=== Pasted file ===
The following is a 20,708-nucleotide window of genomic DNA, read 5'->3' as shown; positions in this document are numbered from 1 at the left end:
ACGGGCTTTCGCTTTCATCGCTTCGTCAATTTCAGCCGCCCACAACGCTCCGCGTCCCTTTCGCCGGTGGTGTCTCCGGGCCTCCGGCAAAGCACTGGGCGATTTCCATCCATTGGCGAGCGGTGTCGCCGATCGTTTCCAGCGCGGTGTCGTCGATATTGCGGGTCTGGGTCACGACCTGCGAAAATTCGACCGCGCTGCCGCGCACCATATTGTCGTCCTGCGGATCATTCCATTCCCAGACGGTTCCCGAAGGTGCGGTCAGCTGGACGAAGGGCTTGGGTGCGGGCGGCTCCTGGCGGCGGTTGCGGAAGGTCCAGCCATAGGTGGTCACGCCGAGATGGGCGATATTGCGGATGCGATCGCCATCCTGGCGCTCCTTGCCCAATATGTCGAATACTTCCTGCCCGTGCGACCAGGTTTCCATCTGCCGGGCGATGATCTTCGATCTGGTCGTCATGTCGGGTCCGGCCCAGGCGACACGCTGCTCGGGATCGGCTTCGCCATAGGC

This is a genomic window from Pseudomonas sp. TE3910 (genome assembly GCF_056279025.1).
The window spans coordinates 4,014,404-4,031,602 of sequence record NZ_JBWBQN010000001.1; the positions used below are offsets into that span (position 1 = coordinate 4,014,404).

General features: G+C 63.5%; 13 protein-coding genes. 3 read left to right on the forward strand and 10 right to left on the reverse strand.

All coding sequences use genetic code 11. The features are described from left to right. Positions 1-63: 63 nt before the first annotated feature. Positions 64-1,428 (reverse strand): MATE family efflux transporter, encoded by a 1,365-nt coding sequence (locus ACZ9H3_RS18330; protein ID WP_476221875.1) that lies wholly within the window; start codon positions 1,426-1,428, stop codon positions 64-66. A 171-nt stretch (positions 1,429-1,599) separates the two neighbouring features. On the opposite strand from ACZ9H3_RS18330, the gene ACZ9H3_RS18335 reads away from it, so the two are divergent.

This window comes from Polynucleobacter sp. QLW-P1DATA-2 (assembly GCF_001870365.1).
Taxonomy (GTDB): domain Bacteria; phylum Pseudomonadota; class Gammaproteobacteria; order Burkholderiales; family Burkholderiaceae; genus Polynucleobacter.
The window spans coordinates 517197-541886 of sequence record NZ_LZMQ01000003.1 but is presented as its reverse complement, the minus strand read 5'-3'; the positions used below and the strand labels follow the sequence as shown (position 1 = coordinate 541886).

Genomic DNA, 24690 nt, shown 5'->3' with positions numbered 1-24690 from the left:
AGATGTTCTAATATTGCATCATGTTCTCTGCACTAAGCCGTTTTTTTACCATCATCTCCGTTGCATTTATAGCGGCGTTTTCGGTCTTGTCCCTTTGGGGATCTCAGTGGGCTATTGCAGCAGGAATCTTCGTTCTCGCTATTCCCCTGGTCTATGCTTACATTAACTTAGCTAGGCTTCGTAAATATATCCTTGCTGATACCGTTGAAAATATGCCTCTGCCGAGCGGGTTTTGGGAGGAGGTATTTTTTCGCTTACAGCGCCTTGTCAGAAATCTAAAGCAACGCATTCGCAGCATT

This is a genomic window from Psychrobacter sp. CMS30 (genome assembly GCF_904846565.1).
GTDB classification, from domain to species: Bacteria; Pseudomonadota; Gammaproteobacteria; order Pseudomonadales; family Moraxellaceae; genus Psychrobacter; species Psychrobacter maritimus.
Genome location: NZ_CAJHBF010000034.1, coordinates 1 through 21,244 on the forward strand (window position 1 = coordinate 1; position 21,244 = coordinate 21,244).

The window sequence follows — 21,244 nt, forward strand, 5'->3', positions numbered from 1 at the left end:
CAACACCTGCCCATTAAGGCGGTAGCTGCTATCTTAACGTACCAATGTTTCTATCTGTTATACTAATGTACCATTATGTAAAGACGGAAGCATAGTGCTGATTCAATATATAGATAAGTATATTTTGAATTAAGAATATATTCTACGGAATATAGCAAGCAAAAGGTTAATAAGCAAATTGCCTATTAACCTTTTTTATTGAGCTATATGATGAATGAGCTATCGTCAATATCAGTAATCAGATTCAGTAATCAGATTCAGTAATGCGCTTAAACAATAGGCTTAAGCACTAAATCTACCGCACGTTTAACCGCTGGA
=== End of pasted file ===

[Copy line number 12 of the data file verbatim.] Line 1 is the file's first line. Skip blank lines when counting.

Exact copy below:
This is a genomic window from Psychrobacter sp. CMS30 (genome assembly GCF_904846565.1).